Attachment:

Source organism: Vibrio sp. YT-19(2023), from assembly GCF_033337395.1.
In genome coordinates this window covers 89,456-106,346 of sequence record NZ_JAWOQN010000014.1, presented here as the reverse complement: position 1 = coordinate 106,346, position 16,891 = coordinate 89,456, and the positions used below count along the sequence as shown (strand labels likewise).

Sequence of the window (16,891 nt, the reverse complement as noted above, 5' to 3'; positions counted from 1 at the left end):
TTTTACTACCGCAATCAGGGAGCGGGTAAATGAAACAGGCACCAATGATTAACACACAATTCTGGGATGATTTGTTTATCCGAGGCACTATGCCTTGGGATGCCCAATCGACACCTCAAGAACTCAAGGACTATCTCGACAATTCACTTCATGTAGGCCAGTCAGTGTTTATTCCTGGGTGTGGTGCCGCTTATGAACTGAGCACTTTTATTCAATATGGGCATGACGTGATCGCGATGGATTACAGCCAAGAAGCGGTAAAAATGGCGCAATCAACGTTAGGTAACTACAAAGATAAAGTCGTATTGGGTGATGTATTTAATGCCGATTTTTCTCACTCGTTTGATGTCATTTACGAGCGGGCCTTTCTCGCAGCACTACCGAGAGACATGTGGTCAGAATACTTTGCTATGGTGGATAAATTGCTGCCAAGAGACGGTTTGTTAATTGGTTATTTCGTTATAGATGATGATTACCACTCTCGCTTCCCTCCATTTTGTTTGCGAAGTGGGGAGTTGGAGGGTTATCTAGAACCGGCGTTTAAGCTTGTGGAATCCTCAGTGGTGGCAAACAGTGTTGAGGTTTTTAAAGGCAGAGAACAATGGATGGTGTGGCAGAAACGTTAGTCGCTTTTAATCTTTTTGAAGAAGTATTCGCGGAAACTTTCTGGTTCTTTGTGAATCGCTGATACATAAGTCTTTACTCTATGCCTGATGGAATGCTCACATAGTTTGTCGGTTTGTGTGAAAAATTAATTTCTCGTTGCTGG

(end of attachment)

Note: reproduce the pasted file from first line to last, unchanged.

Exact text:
Source organism: Vibrio sp. YT-19(2023), from assembly GCF_033337395.1.
In genome coordinates this window covers 89,456-106,346 of sequence record NZ_JAWOQN010000014.1, presented here as the reverse complement: position 1 = coordinate 106,346, position 16,891 = coordinate 89,456, and the positions used below count along the sequence as shown (strand labels likewise).

Sequence of the window (16,891 nt, the reverse complement as noted above, 5' to 3'; positions counted from 1 at the left end):
TTTTACTACCGCAATCAGGGAGCGGGTAAATGAAACAGGCACCAATGATTAACACACAATTCTGGGATGATTTGTTTATCCGAGGCACTATGCCTTGGGATGCCCAATCGACACCTCAAGAACTCAAGGACTATCTCGACAATTCACTTCATGTAGGCCAGTCAGTGTTTATTCCTGGGTGTGGTGCCGCTTATGAACTGAGCACTTTTATTCAATATGGGCATGACGTGATCGCGATGGATTACAGCCAAGAAGCGGTAAAAATGGCGCAATCAACGTTAGGTAACTACAAAGATAAAGTCGTATTGGGTGATGTATTTAATGCCGATTTTTCTCACTCGTTTGATGTCATTTACGAGCGGGCCTTTCTCGCAGCACTACCGAGAGACATGTGGTCAGAATACTTTGCTATGGTGGATAAATTGCTGCCAAGAGACGGTTTGTTAATTGGTTATTTCGTTATAGATGATGATTACCACTCTCGCTTCCCTCCATTTTGTTTGCGAAGTGGGGAGTTGGAGGGTTATCTAGAACCGGCGTTTAAGCTTGTGGAATCCTCAGTGGTGGCAAACAGTGTTGAGGTTTTTAAAGGCAGAGAACAATGGATGGTGTGGCAGAAACGTTAGTCGCTTTTAATCTTTTTGAAGAAGTATTCGCGGAAACTTTCTGGTTCTTTGTGAATCGCTGATACATAAGTCTTTACTCTATGCCTGATGGAATGCTCACATAGTTTGTCGGTTTGTGTGAAAAATTAATTTCTCGTTGCTGG